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Question for you, do you have an equivalent of what we call Scouting Active Support Units? (SAS) They vary what they do across the country. Some are effectively social clubs for mostly retired leaders but what the best ones do is provide the really stretching adventurous activities. They are typically staffed by a group of like minded scouters and those who would like to be but who’s schedules don’t allow them to be somewhere every week. Typically each weekend they have a different troop or unit with them. SAS provide the equipment and the instructors. In some cases it’s to give a taster of what it is all about. In other cases they run a longer course to get qualifications at the end.

 

There’s one close to us that offers Gliding that we’ve been to a couple of times, another one in the Peak District that offers rock climbing that we’ve used. Others that do caving, sailing, kayaking. It allows troops and units to get out and do things even when they don’t have scouters with the necessary qualifications or experience.

 

They are a great way of being able to offer the really stretching stuff without every troop or unit needing qualified instructors. If you don’t have an equivalent it might be something that BSA should think about.

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This comment has more to do with the co-ed scouting thread, but it see,ed like it belongs here. I think it is so easy for us, as adults, to forget how 'big' a relatively small event can feel to kids. And, weirdly, I think safe scouting deprives kids of real adventure and substitutes manufactured adventure.

Last summer, I went camping with friends and my boys. We were at a state forest on the edge of a lake. Our older boys (both nine years old) wanted to camp alone. There was an island about 200 yards from our campsite, so we let them pack their stuff for the night in a canoe and paddle over/camp alone. They got to build their fire, cook their dinner, and sleep alone. To hear them talk about it, you'd think they had summited Everest. But they can't do that in Scouts- everything is very controlled. Maybe that will change as they hit Boy Scouts, maybe not. But it's an area where I feel like Scouts is failing. Kids have so many opportunities to go on cool trips- after school clubs, parents, etc. They have few opportunities to really feel like they've had an adventure on their own. Scouts should provide that, but often doesn't.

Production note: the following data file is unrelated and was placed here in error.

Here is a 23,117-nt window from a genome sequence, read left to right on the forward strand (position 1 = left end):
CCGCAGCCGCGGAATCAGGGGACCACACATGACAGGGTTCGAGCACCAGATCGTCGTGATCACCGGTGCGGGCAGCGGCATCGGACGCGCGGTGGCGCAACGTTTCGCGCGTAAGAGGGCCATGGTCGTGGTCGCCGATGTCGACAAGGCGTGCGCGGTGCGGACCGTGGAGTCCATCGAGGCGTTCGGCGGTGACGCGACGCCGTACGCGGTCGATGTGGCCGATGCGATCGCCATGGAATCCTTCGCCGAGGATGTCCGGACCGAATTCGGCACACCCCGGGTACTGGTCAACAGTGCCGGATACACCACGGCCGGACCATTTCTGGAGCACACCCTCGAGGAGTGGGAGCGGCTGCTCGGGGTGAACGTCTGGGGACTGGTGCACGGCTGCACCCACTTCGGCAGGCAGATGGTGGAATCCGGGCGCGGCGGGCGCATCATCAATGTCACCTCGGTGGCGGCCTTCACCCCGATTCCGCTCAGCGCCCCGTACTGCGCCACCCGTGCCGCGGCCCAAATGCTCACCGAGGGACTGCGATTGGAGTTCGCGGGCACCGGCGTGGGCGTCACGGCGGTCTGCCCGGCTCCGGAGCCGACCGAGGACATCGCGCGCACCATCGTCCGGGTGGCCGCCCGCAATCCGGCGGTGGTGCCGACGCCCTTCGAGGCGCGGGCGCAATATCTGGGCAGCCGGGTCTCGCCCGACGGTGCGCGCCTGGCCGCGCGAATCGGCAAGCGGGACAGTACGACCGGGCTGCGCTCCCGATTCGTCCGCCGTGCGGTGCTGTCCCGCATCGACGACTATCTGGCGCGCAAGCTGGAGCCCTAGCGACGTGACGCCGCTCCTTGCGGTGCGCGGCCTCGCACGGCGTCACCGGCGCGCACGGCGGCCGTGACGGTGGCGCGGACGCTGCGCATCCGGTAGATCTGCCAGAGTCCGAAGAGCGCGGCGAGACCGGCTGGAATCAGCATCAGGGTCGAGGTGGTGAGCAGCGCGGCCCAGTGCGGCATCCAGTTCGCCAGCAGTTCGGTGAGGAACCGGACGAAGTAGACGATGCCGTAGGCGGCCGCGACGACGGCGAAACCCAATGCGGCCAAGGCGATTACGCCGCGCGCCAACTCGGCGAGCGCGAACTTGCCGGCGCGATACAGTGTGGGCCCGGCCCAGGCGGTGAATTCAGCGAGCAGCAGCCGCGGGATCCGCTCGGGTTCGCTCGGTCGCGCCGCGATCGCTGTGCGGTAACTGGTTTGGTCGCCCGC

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Maybe that will change as they hit Boy Scouts, maybe not. But it's an area where I feel like Scouts is failing. Kids have so many opportunities to go on cool trips- after school clubs, parents, etc. They have few opportunities to really feel like they've had an adventure on their own. Scouts should provide that, but often doesn't.

 

It won't change in Boy Scouts. If they are 200 yards away by canoe, alone on an island, then I suspect that's a bit too far to really get to them in an emergency.

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This comment has more to do with the co-ed scouting thread, but it see,ed like it belongs here. I think it is so easy for us, as adults, to forget how 'big' a relatively small event can feel to kids. And, weirdly, I think safe scouting deprives kids of real adventure and substitutes manufactured adventure.

Last summer, I went camping with friends and my boys. We were at a state forest on the edge of a lake. Our older boys (both nine years old) wanted to camp alone. There was an island about 200 yards from our campsite, so we let them pack their stuff for the night in a canoe and paddle over/camp alone. They got to build their fire, cook their dinner, and sleep alone. To hear them talk about it, you'd think they had summited Everest. But they can't do that in Scouts- everything is very controlled. Maybe that will change as they hit Boy Scouts, maybe not. But it's an area where I feel like Scouts is failing. Kids have so many opportunities to go on cool trips- after school clubs, parents, etc. They have few opportunities to really feel like they've had an adventure on their own. Scouts should provide that, but often doesn't.

 

One of the problems is that BSA has to make rules that apply to EVERYONE. It is apparent that your boys are sufficiently mature and responsible that they can camp "on their own" like that and do it safely and well. But there are a lot, and I mean a lot, of boys in scouting that are not able to do that. And it's not necessarily a function of age. We have a good troop with good scouts, but still a lot of them have a lot of problems. There's no way I am taking some of those boys camping and taking any kind of responsibility if they are going to be camping on an island 200 yds away. I hear what you are saying, and I agree to a large extent, but you just can't do it with some of these scouts. And so you can't do it with any of them.

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It won't change in Boy Scouts. If they are 200 yards away by canoe, alone on an island, then I suspect that's a bit too far to really get to them in an emergency.

Why would that be?  Really.

 

Are the adults not "on the outing" if they are 200 yards away by canoe?  When canoeing, do they have to stay closer than that?  Says who?

Edited by TAHAWK

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Why would that be?  Really.

 

Are the adults not "on the outing" if they are 200 yards away by canoe?  When canoeing, do they have to stay closer than that?  Says who?

 

Having been to NT and had the riot act read to me -- for letting my crew, properly set up and following extreme bear protocol, do essentially what is being described here -- I am offering a personal experience. Personally, I would love nothing more than to allow something like this experience. It *IS* totally awesome. But the reality of lawyers, risk and liability make doing this in this day and age very, very unlikely.